(Availability of Substitution Treatment in the EU) "Methadone is the most commonly prescribed substitution medication, received by up to two-thirds of substitution clients, while buprenorphine is prescribed to most of the remaining clients (about 20%), and is the principal substitution medication in six countries (Figure 3.7). About 6% of all substitution treatments in Europe rely on the prescription of other substances, such as slow-release morphine or diacetylmorphine (heroin).
(Opioid Substitution Treatment in the EU) "Substitution treatment is the predominant treatment option for opioid users in Europe. It is generally provided in specialist outpatient settings, though in some countries it is also available in inpatient settings, and is increasingly provided in prisons (20). In addition, office-based general practitioners, often in shared-care arrangements with specialist centres, increasingly play a role. Opioid substitution is available in all EU Member States and in Croatia, Turkey and Norway (21).
(Availability of Heroin-Assisted Treatment in the EU) "A number of European countries have remained at the forefront of innovation with regards to OST and drug dependence therapies. For those who cannot or do not wish to stop injecting, a small number of European countries prescribe injectable OST medicines (including the Netherlands, Switzerland and the United Kingdom) (Cook and Kanaef, 2008). The prescription of pharmaceutical heroin (diacetylmorphine) remains limited to a few European countries (Fischer et al., 2007; EMCDDA, 2009a, Table HSR-1).
(Types of Opiate Substitution Treatment Available in the EU) "In Europe, methadone is the most commonly prescribed opioid substitute, received by up to three quarters of substitution clients. Buprenorphine-based substitution medications are prescribed to up to a quarter of European substitution clients, and are the principal substitution medications in the Czech Republic, Greece, France, Cyprus, Finland and Sweden (103). The combination buprenorphine-naloxone is available in 15 countries.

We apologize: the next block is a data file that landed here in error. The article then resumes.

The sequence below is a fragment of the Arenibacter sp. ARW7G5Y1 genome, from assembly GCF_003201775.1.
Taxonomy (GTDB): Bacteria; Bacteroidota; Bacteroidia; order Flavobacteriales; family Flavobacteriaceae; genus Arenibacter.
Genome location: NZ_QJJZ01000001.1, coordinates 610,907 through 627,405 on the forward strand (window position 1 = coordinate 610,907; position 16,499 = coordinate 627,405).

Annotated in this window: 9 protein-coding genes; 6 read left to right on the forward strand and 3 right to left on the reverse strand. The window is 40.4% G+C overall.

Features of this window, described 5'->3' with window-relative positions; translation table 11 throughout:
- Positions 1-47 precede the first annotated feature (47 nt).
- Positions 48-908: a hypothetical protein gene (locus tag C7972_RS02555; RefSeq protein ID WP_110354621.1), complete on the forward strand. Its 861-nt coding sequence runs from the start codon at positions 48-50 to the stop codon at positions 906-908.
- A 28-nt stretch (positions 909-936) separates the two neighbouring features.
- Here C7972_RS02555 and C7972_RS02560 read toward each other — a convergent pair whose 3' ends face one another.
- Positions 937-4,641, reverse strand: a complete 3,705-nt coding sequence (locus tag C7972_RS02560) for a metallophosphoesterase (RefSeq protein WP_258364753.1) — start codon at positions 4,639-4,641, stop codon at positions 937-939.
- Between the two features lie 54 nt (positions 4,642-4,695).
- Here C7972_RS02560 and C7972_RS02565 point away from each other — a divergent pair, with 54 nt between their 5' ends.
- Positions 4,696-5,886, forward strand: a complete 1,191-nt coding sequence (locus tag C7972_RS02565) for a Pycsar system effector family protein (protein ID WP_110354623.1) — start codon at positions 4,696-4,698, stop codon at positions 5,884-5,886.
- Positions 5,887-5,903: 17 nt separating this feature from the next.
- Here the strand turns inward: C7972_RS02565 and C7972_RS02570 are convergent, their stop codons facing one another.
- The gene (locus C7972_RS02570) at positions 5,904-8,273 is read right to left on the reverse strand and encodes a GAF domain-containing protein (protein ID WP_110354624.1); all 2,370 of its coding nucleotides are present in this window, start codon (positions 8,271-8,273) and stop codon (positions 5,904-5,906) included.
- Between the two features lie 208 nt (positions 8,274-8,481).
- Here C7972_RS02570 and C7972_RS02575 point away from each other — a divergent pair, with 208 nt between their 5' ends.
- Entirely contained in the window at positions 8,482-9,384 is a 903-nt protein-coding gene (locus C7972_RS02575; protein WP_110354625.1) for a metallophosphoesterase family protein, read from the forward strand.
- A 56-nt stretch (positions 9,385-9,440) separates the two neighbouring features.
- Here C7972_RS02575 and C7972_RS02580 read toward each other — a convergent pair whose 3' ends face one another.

(Availability of Opiate Treatment) "Both drug-free and substitution treatments for opioid users are available in all EU Member States, Croatia, Turkey and Norway. In most countries, treatment is conducted in outpatient settings, which can include specialised centres, general practitioners’ surgeries and low-threshold facilities. In a few countries, residential treatment plays an important role in the treatment of opioid dependence(100). A small number of countries offer heroin-assisted treatment for a selected group of chronic heroin users."
(Homeless and Housing Assistance) "Four countries (16 %; n = 25) reported that the accommodation needs of problem drug users were specifically addressed by actions set out in national social protection and inclusion plans. In Austria the National Action Plan on Social Inclusion (Nationaler Aktionsplan Soziale Eingliederung) states that socially assisted housing should be increasingly provided to drug-dependent people in the future.